You’ve probably heard of the two-month salary rule, but there is no infallible source from which it came. This old rule can be demotivating for people not comfortable spending that much money on a ring. It also puts pressure on people who choose practicality over luxury. 

How much you spend on your engagement ring depends on your situation and expenses. At Monty Adams, we believe that the true worth of an engagement ring is the meaning behind it. So, whether it’s a $1,000 or a $10,000 ring, what matters is that you’ve worked hard and saved for it. 

However, when it’s time to choose an engagement ring, knowing what you’re comfortable spending can play an essential role because it helps you narrow down your choices. It’s a factor when determining the stone, the metal, and the style.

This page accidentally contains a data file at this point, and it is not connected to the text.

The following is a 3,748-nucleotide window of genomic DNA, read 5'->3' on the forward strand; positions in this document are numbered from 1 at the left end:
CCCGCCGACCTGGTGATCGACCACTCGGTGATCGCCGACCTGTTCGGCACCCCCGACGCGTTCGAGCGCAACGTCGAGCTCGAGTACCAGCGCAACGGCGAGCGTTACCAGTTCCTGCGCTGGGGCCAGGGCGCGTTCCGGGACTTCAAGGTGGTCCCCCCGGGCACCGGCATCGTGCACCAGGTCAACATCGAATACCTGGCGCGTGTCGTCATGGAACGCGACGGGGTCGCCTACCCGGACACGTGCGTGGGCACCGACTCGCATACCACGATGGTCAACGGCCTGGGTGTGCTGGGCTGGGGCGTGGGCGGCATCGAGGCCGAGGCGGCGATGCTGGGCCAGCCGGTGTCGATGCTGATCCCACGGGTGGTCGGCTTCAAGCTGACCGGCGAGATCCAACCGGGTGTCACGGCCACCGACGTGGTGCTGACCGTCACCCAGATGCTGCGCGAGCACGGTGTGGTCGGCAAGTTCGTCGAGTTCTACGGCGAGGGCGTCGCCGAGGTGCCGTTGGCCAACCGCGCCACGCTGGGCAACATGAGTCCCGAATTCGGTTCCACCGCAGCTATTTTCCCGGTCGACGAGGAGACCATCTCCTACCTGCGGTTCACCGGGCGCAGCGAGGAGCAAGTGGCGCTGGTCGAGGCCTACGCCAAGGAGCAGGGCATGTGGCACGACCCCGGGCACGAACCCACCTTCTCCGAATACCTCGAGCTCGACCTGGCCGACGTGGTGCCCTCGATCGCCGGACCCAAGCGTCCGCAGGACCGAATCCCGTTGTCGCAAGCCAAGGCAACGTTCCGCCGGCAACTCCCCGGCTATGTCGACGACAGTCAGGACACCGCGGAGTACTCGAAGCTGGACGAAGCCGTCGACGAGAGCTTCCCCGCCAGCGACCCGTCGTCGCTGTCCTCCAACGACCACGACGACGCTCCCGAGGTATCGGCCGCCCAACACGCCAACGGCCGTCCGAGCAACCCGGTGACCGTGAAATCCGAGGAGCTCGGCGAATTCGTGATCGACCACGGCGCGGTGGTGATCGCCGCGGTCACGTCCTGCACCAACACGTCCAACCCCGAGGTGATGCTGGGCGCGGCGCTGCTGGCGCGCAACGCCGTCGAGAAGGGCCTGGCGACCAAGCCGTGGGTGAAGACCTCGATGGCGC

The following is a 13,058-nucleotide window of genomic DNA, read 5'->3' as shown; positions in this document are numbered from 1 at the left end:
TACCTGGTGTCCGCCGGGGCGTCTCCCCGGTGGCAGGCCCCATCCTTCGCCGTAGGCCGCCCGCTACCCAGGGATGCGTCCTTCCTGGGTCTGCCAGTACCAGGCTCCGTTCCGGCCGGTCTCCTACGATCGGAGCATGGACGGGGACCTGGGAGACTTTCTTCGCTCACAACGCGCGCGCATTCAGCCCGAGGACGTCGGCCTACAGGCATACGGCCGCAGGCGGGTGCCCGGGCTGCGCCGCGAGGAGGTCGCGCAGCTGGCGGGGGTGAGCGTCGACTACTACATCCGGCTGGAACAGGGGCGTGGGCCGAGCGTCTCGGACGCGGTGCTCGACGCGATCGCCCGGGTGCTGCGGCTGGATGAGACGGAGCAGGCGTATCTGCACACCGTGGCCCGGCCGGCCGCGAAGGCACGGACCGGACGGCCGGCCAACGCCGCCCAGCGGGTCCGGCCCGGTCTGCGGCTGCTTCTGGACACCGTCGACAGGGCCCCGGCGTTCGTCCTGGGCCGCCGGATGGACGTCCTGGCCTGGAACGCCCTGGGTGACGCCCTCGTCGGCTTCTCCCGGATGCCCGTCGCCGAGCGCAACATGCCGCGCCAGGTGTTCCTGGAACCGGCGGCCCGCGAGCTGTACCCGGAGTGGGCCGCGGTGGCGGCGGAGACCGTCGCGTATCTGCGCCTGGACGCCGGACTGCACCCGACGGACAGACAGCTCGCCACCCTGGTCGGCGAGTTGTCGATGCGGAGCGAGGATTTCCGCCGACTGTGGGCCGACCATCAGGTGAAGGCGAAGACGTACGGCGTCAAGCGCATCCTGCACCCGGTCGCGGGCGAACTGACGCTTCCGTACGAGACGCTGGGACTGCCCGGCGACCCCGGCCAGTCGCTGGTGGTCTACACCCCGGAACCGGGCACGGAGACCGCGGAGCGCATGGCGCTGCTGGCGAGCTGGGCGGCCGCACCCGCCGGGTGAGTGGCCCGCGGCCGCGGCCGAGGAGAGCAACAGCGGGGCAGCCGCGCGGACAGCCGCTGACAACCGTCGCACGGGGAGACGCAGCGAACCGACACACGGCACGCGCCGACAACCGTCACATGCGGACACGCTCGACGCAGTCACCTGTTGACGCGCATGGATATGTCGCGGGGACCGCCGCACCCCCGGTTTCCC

At Monty Adams, we are always armed with expertise to help guide you on how to achieve the perfect engagement ring for your investment. After all, any purchase you make, for love or otherwise, is an investment. When planning to allocate money for a ring and show the ultimate investment by popping the question, it is important to research to make budgeting easier and find the perfect engagement ring for you and your beloved.


The general rules, myths and Current (and Out-Dated) Ring Budget Theories 

There are so many common myths and misconceptions about buying engagement rings that it’s hard to know how much to spend when shopping for your significant other. While there’s no one-size-fits-all answer for ring etiquette, we have helped nail down a few widely held and cost-related engagement ring myths. We explain the pros and cons of each to help you find the perfect engagement ring for your wedding budget.


Rule 1: The Salary Rule